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Written by Aaron Brigatti  
Tuesday, 23 January 2007

Well, I have had my car repaired since the  'sudden bonnet release' incident almost 11 months back, but many others are still less fortunate.

I am not only mad at Renault but also amazed at their sheer stubboness in their "denial" to accept any responsibility behind the root-causes of the incidents.  The incidents where the bonnet suddenly releases itself whilst you are driving a Renault Clio (Mark II models models built between 1997-2005).  This is (obviously!) pretty dangerous as you can imagine!

Their position is that the driver didn't close the bonnet properly - however, this is not deemed the case, as a bonnet can be flush and secure - although the safety catch is not actually engaged properly.  The driver would not be able to tell until too late. 

I do admit that the 'acceptance' of an design / safety / maintenance issue (whatever term you feel fit to call this issue), would open the floodgates and Renault would then admit liability for the all the reported cases.  That's 250 directly to BBC Watchdog, and probably hundreds others who have dealt with it themselves (paid the repair costs out of their own pocket or via the insurance route) - but this is plain wrong.  Would you consider claiming or paying something even though it wasn't your fault!  Well my point exactly!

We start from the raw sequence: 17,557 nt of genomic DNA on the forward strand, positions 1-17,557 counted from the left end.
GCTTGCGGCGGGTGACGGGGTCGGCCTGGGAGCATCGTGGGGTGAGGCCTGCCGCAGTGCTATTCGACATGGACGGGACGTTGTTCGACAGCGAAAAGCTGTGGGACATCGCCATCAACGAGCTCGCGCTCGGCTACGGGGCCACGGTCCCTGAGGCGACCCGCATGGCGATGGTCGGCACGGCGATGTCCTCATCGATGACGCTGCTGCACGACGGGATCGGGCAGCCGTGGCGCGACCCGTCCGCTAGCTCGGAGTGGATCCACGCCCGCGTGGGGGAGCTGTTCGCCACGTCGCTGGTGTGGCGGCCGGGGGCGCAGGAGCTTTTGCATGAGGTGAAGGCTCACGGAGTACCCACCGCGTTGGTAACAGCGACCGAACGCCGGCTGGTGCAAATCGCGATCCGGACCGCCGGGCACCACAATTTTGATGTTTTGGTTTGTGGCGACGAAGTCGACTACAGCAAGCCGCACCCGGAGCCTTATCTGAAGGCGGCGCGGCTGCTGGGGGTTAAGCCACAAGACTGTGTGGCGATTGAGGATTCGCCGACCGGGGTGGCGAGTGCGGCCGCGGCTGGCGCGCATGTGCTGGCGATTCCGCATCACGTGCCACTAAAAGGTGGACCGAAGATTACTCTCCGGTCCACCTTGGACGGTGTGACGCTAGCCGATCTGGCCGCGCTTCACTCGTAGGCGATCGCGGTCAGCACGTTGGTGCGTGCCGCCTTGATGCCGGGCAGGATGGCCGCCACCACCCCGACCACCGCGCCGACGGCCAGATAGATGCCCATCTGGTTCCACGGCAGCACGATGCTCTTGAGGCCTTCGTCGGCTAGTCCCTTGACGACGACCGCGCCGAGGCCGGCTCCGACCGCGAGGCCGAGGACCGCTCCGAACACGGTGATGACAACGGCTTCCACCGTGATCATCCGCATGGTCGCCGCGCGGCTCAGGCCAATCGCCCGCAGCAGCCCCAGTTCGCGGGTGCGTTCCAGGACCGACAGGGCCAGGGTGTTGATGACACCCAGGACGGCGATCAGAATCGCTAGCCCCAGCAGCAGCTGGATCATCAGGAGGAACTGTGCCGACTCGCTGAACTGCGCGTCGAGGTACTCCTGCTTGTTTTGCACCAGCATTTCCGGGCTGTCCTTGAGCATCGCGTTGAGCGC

BBC Watchdog has last week aired a follow-up to their initial report in April 2006.  Last week's report came with an on-line summary, as follows:

"In April 2006, Watchdog investigated a potentially fatal problem with the bonnet safety catch on the Renault Clio. Without warning, bonnets were opening while the car was moving, osbscuring the driver's vision and cracking the windscreen. At the time, Renault told us it didn't believe there was a common problem with the cars. It said the drivers hadn't closed their bonnets securely. The company admitted having heard of some incidents, but couldn't find a pattern.